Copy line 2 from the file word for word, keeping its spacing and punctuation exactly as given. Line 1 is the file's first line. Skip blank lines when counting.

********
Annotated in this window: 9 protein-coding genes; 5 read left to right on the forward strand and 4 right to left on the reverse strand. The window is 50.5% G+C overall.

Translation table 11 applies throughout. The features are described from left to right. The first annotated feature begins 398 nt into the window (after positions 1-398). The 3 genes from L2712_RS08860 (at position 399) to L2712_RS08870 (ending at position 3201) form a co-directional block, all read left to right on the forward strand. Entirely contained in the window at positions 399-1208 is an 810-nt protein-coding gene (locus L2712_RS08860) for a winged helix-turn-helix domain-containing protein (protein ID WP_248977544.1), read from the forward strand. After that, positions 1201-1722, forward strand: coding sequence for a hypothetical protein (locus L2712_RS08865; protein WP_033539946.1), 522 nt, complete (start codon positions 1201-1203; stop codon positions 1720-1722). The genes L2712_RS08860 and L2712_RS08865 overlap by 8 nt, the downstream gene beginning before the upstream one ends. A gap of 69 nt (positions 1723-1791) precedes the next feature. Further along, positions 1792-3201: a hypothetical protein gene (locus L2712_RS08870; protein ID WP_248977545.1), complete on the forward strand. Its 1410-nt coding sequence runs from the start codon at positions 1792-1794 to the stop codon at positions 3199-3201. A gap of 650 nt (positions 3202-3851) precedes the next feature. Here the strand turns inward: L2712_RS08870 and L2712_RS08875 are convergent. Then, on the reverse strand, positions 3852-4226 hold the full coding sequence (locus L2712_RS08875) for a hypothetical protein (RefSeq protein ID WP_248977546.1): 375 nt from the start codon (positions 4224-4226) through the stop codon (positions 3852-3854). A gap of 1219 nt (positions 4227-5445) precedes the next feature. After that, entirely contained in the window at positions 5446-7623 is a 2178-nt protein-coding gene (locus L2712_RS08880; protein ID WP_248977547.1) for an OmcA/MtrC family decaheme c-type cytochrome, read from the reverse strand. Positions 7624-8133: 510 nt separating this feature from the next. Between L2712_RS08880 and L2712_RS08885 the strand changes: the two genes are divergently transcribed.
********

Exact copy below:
Translation table 11 applies throughout. The features are described from left to right. The first annotated feature begins 398 nt into the window (after positions 1-398). The 3 genes from L2712_RS08860 (at position 399) to L2712_RS08870 (ending at position 3201) form a co-directional block, all read left to right on the forward strand. Entirely contained in the window at positions 399-1208 is an 810-nt protein-coding gene (locus L2712_RS08860) for a winged helix-turn-helix domain-containing protein (protein ID WP_248977544.1), read from the forward strand. After that, positions 1201-1722, forward strand: coding sequence for a hypothetical protein (locus L2712_RS08865; protein WP_033539946.1), 522 nt, complete (start codon positions 1201-1203; stop codon positions 1720-1722). The genes L2712_RS08860 and L2712_RS08865 overlap by 8 nt, the downstream gene beginning before the upstream one ends. A gap of 69 nt (positions 1723-1791) precedes the next feature. Further along, positions 1792-3201: a hypothetical protein gene (locus L2712_RS08870; protein ID WP_248977545.1), complete on the forward strand. Its 1410-nt coding sequence runs from the start codon at positions 1792-1794 to the stop codon at positions 3199-3201. A gap of 650 nt (positions 3202-3851) precedes the next feature. Here the strand turns inward: L2712_RS08870 and L2712_RS08875 are convergent. Then, on the reverse strand, positions 3852-4226 hold the full coding sequence (locus L2712_RS08875) for a hypothetical protein (RefSeq protein ID WP_248977546.1): 375 nt from the start codon (positions 4224-4226) through the stop codon (positions 3852-3854). A gap of 1219 nt (positions 4227-5445) precedes the next feature. After that, entirely contained in the window at positions 5446-7623 is a 2178-nt protein-coding gene (locus L2712_RS08880; protein ID WP_248977547.1) for an OmcA/MtrC family decaheme c-type cytochrome, read from the reverse strand. Positions 7624-8133: 510 nt separating this feature from the next. Between L2712_RS08880 and L2712_RS08885 the strand changes: the two genes are divergently transcribed.